New Mexico Young Fathers Project
Santa Fe, N.M.
Salary: $11 per hour.
About the Program: The project is designed to help young fathers with various needs, including access to education and jobs. It focuses almost entirely on men who have had run-ins with law enforcement; much of the outreach is done at detention centers and lock-ups.
His Job: Valencia became a client of the project while serving time in juvenile detention. When he was released, his case manager at the project helped him find a job as a crew leader for Youth Works, a service-learning program. He later moved to the Young Fathers Project, where he is a case manager.
His first task is administrative: helping men become clients. After that, he says, “I’m just like an advocate for whatever they need. They can call anytime, day or night.”
Best Part of the Job: “Helping these kids” through something “that I was a part of.”
Worst Part of the Job: “Paperwork,” none of which he has any use for. The program is funded by New Mexico’s Children, Youth and Families Department, and “all of it [the paperwork] goes to them.”
Memorable Moment: “When I met my first young father, he was kind of iffy about me. Once I started talking about my story, that changed. We’ve been keeping up. He’s trying to follow the same road I did, and the guy just asks me how I did it.”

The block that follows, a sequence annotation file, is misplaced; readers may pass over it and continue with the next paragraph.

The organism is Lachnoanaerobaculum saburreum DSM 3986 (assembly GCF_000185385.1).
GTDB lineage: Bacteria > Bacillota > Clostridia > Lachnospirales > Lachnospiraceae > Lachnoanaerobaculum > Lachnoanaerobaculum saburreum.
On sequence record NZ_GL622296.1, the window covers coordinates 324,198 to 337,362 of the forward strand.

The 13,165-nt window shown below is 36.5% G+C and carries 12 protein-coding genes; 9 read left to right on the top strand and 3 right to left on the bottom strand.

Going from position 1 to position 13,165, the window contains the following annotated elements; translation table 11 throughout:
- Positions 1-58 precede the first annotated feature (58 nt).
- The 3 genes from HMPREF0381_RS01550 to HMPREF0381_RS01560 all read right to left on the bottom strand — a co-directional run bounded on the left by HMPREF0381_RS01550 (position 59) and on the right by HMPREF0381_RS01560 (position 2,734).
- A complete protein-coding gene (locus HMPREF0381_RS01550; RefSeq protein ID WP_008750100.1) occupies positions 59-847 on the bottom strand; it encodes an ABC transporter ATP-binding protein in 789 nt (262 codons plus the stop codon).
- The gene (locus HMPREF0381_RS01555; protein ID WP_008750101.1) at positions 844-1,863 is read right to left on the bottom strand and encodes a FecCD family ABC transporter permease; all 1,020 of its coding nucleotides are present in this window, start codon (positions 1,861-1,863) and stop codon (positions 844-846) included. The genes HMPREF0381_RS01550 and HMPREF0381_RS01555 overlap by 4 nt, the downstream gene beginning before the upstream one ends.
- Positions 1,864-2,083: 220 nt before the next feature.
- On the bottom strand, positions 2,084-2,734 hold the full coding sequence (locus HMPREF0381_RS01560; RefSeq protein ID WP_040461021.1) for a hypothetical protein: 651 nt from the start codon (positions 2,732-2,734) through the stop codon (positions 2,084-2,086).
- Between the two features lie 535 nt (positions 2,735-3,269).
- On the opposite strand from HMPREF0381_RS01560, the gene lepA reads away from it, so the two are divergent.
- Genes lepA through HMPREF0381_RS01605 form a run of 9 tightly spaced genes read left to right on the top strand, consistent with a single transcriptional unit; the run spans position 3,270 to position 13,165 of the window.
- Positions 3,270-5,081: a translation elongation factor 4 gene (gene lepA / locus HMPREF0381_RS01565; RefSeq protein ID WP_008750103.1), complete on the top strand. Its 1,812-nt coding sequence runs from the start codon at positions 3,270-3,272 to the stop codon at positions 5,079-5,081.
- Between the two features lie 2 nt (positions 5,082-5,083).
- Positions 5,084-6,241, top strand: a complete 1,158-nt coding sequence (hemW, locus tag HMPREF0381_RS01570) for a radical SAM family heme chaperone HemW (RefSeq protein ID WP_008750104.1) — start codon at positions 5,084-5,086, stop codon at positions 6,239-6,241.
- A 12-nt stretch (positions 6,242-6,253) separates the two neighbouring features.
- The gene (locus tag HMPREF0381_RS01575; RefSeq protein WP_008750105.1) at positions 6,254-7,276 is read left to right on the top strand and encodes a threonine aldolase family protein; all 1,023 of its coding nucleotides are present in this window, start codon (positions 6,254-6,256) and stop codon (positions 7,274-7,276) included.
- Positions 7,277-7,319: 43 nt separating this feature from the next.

How the Project Helped: “My mom told me my girl was pregnant,” says Valencia. Detained juveniles in New Mexico are prohibited from contacting non-relatives, he says.
“It was hard for me. I didn’t know what was going on. Young Fathers Project kept up with my girlfriend for me. I got out and got to the hospital right before my son was born.”
The Age Issue: The fact that Valencia is still a teen himself “hasn’t been an issue yet” for a client. “I think it might at some point. If they don’t want to talk to me, we have other case managers.”
Pushing Dads Away: Among the project’s clients, some family members on the mother’s side “don’t want the fathers around. That’s a lot of what I see, the fathers getting pushed out of the picture. The grandparents want to take care of everything.”